Letter in Oregon Geology

Laurence R. Kittleman
Eugene, Oregon

It is fashionable to speak of resource-dependent communities, by which we mean those that are immediately dependent upon exploitation of natural resources. Dr. Youngquist's book shows that this concept is flawed: every community is resources dependent. Everyone daily exploits energy, food, and materials from the Earth.

Working from the perspective of an experienced petroleum geologist, Dr. Youngquist has given his audiences a lively, readable, realistic, extraordinarily broad survey of global resources. He brings together multiple aspects of human use, abuse, and depletion of resources and explainst interconnections among resources, geopolitics, and society. The effect is incisive.

The book is usefully arranged as twenty-nine chapters that range through introductory historical essays on civilizations and peoples to discussions of the geologically fortunate, resource-rich nations and the unfortunate ones; the enormous importance of petroleum and its coming exhaustion; the importance of the mostly hidden depletion of soil and groundwater; alternative sources of energy and their prospects and the energy and resources of the oceans; and on to summary chapters on policy, politics, society, "sustainable" society, and the future. There are ample subheadings and a good index. The book is an essential reference for our future. I know of no other quite like it.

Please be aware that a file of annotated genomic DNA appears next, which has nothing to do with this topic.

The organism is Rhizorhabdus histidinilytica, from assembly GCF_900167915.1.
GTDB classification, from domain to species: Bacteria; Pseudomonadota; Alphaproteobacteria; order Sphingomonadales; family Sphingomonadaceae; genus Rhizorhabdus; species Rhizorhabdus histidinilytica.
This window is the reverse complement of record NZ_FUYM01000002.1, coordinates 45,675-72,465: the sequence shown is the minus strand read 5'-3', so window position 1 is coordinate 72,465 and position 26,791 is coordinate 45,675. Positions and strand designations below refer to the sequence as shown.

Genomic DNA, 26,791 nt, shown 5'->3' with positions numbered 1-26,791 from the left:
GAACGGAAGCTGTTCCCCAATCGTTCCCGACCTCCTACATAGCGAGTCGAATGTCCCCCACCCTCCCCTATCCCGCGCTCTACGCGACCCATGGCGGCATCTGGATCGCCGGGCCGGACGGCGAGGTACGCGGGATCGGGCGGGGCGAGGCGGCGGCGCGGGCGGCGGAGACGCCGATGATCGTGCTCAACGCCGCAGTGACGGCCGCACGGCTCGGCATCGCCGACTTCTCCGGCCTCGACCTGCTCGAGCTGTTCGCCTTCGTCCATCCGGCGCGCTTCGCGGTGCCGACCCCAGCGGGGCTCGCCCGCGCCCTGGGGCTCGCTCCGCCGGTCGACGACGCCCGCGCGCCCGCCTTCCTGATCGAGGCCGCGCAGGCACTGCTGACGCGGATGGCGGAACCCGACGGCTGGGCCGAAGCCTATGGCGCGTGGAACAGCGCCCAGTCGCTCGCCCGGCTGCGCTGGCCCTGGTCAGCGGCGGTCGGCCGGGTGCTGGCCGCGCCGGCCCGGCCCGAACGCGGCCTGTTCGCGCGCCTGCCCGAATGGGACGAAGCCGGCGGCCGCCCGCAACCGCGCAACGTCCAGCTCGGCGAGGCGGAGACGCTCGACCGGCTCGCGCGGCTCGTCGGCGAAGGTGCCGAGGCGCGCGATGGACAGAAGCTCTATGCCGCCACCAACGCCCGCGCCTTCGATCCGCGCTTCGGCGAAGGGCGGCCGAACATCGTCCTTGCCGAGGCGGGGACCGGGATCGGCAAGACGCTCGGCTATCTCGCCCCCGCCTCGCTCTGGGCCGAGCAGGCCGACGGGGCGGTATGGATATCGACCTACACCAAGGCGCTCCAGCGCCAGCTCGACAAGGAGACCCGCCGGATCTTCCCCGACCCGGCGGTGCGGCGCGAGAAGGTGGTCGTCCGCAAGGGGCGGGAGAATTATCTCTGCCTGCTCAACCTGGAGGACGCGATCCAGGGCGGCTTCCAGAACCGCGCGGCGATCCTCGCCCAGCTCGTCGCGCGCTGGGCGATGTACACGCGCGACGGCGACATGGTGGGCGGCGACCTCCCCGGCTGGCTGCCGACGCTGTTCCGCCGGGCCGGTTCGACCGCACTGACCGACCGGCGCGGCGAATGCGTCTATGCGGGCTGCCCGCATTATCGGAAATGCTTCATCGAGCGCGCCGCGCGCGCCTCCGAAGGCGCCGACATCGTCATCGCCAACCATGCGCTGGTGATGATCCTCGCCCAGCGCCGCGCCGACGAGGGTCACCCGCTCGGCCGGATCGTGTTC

Oregon Geology
Vol. 60 no. 2, p. 45
March/April 1998